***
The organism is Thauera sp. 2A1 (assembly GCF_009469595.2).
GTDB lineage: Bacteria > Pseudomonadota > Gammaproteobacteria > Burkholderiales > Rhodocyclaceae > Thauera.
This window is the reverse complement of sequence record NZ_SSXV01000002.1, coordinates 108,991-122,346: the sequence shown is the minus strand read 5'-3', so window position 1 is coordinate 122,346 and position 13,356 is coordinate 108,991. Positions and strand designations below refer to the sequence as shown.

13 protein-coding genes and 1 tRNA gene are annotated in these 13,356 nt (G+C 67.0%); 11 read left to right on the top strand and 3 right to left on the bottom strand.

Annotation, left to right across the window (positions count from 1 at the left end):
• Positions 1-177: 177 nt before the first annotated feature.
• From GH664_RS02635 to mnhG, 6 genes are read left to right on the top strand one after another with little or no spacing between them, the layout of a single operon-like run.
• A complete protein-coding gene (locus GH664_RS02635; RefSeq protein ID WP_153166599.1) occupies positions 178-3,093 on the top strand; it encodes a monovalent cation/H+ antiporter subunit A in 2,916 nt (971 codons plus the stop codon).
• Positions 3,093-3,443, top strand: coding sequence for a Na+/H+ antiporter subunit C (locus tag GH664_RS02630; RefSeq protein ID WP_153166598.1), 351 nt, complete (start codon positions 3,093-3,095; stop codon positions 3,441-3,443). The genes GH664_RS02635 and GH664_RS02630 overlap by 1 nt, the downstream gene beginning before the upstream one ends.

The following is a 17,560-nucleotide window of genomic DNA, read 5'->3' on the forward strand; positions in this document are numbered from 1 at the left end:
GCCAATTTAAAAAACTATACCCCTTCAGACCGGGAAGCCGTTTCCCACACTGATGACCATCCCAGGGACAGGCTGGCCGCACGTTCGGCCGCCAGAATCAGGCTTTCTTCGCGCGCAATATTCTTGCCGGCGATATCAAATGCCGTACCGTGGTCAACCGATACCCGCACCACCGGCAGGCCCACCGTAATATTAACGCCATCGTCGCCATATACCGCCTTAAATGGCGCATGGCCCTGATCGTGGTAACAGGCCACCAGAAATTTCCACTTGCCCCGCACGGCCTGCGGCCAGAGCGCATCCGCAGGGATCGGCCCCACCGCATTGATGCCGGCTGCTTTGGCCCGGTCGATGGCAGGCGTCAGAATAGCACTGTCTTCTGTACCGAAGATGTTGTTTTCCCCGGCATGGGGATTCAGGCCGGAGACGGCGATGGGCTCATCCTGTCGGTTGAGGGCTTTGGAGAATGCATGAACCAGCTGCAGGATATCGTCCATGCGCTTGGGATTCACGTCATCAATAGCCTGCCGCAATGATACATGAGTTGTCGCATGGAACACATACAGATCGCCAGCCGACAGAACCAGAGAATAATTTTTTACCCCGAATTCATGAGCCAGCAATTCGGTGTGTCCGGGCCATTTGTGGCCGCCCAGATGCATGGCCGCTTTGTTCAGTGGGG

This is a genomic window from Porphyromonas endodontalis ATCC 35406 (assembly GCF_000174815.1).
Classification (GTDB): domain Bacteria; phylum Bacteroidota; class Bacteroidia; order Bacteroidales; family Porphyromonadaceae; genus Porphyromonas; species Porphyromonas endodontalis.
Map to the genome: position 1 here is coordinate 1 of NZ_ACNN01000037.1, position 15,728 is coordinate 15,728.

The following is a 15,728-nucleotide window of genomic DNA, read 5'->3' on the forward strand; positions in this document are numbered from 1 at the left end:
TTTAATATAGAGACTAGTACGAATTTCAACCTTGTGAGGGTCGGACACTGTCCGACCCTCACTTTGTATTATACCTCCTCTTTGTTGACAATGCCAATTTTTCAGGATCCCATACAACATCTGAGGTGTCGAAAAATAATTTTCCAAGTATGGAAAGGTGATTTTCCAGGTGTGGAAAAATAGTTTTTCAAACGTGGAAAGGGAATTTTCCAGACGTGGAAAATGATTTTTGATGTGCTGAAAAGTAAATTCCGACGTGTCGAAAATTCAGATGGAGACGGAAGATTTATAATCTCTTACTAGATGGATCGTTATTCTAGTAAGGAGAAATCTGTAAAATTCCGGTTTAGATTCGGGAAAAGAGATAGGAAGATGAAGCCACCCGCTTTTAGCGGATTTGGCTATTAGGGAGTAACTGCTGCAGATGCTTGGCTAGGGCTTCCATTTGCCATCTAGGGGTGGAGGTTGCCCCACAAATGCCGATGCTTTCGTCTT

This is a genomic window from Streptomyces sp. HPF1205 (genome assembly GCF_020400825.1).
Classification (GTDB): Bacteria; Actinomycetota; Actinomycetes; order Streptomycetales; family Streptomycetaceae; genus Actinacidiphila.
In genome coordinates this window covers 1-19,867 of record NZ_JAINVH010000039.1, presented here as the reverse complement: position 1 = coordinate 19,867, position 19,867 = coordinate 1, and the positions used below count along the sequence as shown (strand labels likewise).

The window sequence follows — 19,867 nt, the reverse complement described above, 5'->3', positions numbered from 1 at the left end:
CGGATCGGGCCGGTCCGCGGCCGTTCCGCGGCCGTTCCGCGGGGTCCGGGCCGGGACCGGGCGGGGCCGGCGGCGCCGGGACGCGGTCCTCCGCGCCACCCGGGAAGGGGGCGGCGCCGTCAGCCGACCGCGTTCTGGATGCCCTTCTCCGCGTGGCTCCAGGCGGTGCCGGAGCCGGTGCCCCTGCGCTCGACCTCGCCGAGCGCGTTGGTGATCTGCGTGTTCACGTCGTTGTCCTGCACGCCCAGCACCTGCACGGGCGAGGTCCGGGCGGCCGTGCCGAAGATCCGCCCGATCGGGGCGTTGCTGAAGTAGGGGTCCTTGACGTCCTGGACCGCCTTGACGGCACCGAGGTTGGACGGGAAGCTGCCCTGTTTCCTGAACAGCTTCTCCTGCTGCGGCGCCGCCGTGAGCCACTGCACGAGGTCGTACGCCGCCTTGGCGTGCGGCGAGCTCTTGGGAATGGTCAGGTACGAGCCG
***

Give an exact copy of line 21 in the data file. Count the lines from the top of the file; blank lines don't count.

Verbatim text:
CGGATCGGGCCGGTCCGCGGCCGTTCCGCGGCCGTTCCGCGGGGTCCGGGCCGGGACCGGGCGGGGCCGGCGGCGCCGGGACGCGGTCCTCCGCGCCACCCGGGAAGGGGGCGGCGCCGTCAGCCGACCGCGTTCTGGATGCCCTTCTCCGCGTGGCTCCAGGCGGTGCCGGAGCCGGTGCCCCTGCGCTCGACCTCGCCGAGCGCGTTGGTGATCTGCGTGTTCACGTCGTTGTCCTGCACGCCCAGCACCTGCACGGGCGAGGTCCGGGCGGCCGTGCCGAAGATCCGCCCGATCGGGGCGTTGCTGAAGTAGGGGTCCTTGACGTCCTGGACCGCCTTGACGGCACCGAGGTTGGACGGGAAGCTGCCCTGTTTCCTGAACAGCTTCTCCTGCTGCGGCGCCGCCGTGAGCCACTGCACGAGGTCGTACGCCGCCTTGGCGTGCGGCGAGCTCTTGGGAATGGTCAGGTACGAGCCG